Objectives Hospitalisation is a risk factor for flares in people with gout. However, the predictors of inpatient gout flare are not well understood. The aim of this study was to develop a prediction model for inpatient gout flare among people with comorbid gout.
Methods We used data from a retrospective cohort of hospitalised patients with comorbid gout from Wellington, Aotearoa/New Zealand, in 2017 calendar year. For the development of a prediction model, we took three approaches: (A) a clinical knowledge-driven model, (B) a statistics-driven model and (C) a decision tree model. The final model was chosen based on practicality and performance, then validated using bootstrap procedure.
Results The cohort consisted of 625 hospitalised patients with comorbid gout, 87 of whom experienced inpatient gout flare. Model A yielded 9 predictors of inpatient gout flare, while model B and C produced 15 and 5, respectively. Model A was chosen for its simplicity and superior C-statistics (0.82) and calibration slope (0.93). The final nine-item set of predictors were pre-admission urate >0.36 mmol/L, tophus, no pre-admission urate-lowering therapy (ULT), no pre-admission gout prophylaxis, acute kidney injury, surgery, initiation or increase of gout prophylaxis, adjustment of ULT and diuretics prior to flare. Bootstrap validation of the final model showed adequate C-statistics and calibration slope (0.80 and 0.78, respectively).
Conclusion We propose a set of nine predictors of inpatient flare for people with comorbid gout. The predictors are simple, practical and are supported by existing clinical knowledge.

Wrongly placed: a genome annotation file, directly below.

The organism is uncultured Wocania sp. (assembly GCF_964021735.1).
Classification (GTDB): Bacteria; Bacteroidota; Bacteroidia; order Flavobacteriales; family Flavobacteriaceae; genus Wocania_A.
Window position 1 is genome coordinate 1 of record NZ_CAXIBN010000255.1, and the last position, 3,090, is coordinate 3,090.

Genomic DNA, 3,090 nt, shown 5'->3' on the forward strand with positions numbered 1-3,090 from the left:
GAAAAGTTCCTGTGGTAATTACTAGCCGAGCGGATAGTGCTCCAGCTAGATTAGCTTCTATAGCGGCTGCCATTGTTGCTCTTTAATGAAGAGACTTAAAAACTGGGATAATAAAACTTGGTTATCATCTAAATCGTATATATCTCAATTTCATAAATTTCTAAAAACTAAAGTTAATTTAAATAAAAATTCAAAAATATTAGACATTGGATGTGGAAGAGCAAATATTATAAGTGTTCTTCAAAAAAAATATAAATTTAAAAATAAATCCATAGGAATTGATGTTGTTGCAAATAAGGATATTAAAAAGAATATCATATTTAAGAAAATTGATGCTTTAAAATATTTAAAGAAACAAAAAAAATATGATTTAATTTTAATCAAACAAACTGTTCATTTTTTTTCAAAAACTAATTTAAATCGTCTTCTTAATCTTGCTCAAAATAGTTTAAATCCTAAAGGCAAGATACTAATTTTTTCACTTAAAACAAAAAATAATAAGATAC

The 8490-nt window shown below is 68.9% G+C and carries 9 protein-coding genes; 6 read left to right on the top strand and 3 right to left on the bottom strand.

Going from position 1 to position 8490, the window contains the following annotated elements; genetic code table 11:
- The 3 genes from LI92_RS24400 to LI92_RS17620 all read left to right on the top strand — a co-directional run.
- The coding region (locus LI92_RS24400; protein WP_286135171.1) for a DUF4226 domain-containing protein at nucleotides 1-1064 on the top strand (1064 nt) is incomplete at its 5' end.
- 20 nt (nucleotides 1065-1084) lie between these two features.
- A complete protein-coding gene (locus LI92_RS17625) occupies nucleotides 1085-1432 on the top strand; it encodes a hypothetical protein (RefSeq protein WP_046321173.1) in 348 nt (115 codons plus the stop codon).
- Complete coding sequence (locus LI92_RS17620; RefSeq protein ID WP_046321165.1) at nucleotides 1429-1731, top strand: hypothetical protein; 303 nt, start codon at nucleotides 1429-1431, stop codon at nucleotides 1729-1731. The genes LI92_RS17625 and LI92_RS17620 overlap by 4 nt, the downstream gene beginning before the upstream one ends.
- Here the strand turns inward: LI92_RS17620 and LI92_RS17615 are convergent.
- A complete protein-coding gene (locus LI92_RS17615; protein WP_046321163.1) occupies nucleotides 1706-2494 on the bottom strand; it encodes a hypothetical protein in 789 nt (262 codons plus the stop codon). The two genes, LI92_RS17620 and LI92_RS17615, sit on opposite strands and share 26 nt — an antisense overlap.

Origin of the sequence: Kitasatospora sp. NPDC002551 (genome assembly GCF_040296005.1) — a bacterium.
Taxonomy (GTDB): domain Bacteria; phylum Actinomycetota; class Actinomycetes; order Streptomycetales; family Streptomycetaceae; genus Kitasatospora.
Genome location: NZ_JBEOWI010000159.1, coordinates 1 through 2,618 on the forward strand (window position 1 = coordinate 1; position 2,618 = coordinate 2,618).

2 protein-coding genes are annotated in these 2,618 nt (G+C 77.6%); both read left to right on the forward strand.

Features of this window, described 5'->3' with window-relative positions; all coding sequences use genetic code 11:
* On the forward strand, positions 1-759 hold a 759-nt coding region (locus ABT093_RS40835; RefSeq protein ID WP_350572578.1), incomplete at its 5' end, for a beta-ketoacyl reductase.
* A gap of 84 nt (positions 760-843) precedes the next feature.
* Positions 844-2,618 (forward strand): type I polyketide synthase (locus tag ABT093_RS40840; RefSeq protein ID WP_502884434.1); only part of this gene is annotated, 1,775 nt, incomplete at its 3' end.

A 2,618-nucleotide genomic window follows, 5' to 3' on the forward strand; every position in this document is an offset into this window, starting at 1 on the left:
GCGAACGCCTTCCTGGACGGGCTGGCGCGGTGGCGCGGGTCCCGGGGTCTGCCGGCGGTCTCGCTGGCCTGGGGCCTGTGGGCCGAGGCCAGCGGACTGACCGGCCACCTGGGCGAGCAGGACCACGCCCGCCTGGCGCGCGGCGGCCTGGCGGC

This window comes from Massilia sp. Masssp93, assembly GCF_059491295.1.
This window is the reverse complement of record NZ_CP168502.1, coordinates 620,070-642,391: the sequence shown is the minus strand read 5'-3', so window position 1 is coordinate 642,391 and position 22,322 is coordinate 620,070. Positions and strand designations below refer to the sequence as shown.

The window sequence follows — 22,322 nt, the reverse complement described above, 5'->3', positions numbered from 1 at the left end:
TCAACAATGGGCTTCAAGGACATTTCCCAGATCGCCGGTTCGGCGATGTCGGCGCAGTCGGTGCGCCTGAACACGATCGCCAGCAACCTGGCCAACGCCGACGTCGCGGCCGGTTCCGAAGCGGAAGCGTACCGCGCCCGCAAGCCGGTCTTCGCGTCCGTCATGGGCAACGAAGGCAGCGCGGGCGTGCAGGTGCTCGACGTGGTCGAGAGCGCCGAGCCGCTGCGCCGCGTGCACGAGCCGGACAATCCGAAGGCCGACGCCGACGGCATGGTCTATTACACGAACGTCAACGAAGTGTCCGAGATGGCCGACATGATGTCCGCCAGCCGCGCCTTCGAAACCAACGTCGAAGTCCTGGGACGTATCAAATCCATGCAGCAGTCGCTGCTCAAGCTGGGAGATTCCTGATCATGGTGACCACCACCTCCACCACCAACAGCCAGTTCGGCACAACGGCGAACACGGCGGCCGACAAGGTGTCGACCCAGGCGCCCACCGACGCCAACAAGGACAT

- gout flare
- inpatient gout
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Handling editor Josef S Smolen
Contributors KJ and WT designed the study. KJ collected the data. KJ, RG, ND and WT were involved in the data analysis, data interpretation and model development. All authors were involved in manuscript preparation and have approved the submitted version of the manuscript.
Funding The authors have not declared a specific grant for this research from any funding agency in the public, commercial or not-for-profit sectors.
Competing interests RG reports grants and personal fees from AbbVie, personal fees from Janssen and personal fees from Pfizer, outside submitted work. ND reports grants and personal fees from AstraZeneca, grants from Amgen, personal fees from Dyve, personal fees from Hengrui, personal fees from Horizon, personal fees from Kowa, personal fees from Abbvie, personal fees from Pfizer, personal fees from Janssen, outside the submitted work. KJ and WT have nothing to disclose.
Patient consent for publication Not required.
Ethics approval The Human Research Ethics Committee, University of Otago, reviewed and approved the study protocol (reference number H18/012).
Provenance and peer review Not commissioned; externally peer reviewed.
Data availability statement All data relevant to the study are included in the article or uploaded as supplementary information.
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